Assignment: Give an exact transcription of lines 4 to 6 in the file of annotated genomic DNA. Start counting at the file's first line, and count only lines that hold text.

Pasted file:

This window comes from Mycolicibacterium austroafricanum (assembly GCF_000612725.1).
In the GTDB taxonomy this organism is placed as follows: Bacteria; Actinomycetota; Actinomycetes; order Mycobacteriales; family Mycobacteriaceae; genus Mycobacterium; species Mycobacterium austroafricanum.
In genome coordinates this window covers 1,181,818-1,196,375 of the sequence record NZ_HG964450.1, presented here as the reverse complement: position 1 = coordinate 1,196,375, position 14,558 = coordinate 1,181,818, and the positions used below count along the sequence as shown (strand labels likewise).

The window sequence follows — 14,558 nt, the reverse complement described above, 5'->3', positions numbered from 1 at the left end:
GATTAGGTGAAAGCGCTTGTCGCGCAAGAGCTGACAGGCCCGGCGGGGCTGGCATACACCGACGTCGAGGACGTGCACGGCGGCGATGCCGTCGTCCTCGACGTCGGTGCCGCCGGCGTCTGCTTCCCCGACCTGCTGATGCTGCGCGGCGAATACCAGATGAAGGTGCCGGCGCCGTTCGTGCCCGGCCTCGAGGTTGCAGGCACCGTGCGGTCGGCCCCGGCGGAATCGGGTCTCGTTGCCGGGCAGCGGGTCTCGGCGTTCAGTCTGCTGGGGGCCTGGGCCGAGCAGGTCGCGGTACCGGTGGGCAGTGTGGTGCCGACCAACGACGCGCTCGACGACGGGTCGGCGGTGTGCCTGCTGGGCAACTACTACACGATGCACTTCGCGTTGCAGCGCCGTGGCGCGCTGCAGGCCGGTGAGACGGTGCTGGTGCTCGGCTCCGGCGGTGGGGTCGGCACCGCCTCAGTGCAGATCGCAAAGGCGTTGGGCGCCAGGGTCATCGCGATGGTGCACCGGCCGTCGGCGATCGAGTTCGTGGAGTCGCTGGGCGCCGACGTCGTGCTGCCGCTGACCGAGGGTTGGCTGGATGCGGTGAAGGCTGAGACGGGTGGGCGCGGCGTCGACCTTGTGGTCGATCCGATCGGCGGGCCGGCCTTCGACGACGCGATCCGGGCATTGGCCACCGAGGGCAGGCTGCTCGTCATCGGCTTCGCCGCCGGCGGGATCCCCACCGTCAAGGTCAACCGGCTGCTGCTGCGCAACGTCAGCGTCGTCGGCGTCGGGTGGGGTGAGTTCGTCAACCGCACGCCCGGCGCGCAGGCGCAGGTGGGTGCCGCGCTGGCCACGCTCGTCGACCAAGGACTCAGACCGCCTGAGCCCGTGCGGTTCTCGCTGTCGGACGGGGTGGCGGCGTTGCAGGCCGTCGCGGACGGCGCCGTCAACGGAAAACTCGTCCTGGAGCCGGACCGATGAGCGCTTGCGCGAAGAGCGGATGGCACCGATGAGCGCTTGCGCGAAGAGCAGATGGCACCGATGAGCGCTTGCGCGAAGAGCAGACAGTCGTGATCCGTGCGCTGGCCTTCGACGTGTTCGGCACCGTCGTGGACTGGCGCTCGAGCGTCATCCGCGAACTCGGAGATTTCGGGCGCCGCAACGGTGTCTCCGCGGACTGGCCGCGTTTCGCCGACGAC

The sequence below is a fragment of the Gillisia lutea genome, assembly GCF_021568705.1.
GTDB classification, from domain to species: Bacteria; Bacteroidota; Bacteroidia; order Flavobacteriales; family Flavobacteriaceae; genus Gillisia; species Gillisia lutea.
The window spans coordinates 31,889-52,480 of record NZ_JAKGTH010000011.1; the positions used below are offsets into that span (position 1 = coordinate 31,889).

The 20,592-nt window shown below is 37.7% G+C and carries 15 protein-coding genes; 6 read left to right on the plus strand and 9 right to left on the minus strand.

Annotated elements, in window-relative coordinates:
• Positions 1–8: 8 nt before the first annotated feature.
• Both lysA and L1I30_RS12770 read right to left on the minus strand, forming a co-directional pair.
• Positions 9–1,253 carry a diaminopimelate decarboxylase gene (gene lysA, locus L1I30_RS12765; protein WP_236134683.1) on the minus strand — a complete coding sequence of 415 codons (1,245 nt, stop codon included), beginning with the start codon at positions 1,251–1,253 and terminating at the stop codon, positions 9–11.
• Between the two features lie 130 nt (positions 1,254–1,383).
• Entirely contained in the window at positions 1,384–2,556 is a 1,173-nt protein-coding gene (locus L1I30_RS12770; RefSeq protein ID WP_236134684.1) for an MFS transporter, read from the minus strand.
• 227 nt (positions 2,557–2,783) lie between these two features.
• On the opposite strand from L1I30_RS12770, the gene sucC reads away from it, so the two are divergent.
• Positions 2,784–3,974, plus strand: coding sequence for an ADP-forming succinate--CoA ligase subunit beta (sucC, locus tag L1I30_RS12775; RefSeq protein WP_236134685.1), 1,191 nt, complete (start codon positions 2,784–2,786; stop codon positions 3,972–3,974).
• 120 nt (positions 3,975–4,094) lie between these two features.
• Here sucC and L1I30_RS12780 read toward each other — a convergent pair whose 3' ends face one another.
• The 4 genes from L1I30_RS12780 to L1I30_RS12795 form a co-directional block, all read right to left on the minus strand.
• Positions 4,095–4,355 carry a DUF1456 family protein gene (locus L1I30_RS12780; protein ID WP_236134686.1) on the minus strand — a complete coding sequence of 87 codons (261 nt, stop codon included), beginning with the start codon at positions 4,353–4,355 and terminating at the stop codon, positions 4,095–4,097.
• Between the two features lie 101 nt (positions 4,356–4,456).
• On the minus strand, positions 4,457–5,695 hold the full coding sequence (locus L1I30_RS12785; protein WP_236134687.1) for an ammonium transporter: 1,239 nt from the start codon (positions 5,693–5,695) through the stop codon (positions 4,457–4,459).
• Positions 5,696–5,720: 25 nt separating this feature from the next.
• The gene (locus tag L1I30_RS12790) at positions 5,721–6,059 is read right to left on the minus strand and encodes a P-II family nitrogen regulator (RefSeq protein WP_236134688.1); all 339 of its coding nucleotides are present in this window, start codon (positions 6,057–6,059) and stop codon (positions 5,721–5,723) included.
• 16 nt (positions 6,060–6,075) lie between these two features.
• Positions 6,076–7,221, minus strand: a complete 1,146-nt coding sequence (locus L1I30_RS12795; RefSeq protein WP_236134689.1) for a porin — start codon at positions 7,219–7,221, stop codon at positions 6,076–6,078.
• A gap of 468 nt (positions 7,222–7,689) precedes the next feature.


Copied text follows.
The window sequence follows — 14,558 nt, the reverse complement described above, 5'->3', positions numbered from 1 at the left end:
GATTAGGTGAAAGCGCTTGTCGCGCAAGAGCTGACAGGCCCGGCGGGGCTGGCATACACCGACGTCGAGGACGTGCACGGCGGCGATGCCGTCGTCCTCGACGTCGGTGCCGCCGGCGTCTGCTTCCCCGACCTGCTGATGCTGCGCGGCGAATACCAGATGAAGGTGCCGGCGCCGTTCGTGCCCGGCCTCGAGGTTGCAGGCACCGTGCGGTCGGCCCCGGCGGAATCGGGTCTCGTTGCCGGGCAGCGGGTCTCGGCGTTCAGTCTGCTGGGGGCCTGGGCCGAGCAGGTCGCGGTACCGGTGGGCAGTGTGGTGCCGACCAACGACGCGCTCGACGACGGGTCGGCGGTGTGCCTGCTGGGCAACTACTACACGATGCACTTCGCGTTGCAGCGCCGTGGCGCGCTGCAGGCCGGTGAGACGGTGCTGGTGCTCGGCTCCGGCGGTGGGGTCGGCACCGCCTCAGTGCAGATCGCAAAGGCGTTGGGCGCCAGGGTCATCGCGATGGTGCACCGGCCGTCGGCGATCGAGTTCGTGGAGTCGCTGGGCGCCGACGTCGTGCTGCCGCTGACCGAGGGTTGGCTGGATGCGGTGAAGGCTGAGACGGGTGGGCGCGGCGTCGACCTTGTGGTCGATCCGATCGGCGGGCCGGCCTTCGACGACGCGATCCGGGCATTGGCCACCGAGGGCAGGCTGCTCGTCATCGGCTTCGCCGCCGGCGGGATCCCCACCGTCAAGGTCAACCGGCTGCTGCTGCGCAACGTCAGCGTCGTCGGCGTCGGGTGGGGTGAGTTCGTCAACCGCACGCCCGGCGCGCAGGCGCAGGTGGGTGCCGCGCTGGCCACGCTCGTCGACCAAGGACTCAGACCGCCTGAGCCCGTGCGGTTCTCGCTGTCGGACGGGGTGGCGGCGTTGCAGGCCGTCGCGGACGGCGCCGTCAACGGAAAACTCGTCCTGGAGCCGGACCGATGAGCGCTTGCGCGAAGAGCGGATGGCACCGATGAGCGCTTGCGCGAAGAGCAGATGGCACCGATGAGCGCTTGCGCGAAGAGCAGACAGTCGTGATCCGTGCGCTGGCCTTCGACGTGTTCGGCACCGTCGTGGACTGGCGCTCGAGCGTCATCCGCGAACTCGGAGATTTCGGGCGCCGCAACGGTGTCTCCGCGGACTGGCCGCGTTTCGCCGACGAC

The sequence below is a fragment of the Gillisia lutea genome, assembly GCF_021568705.1.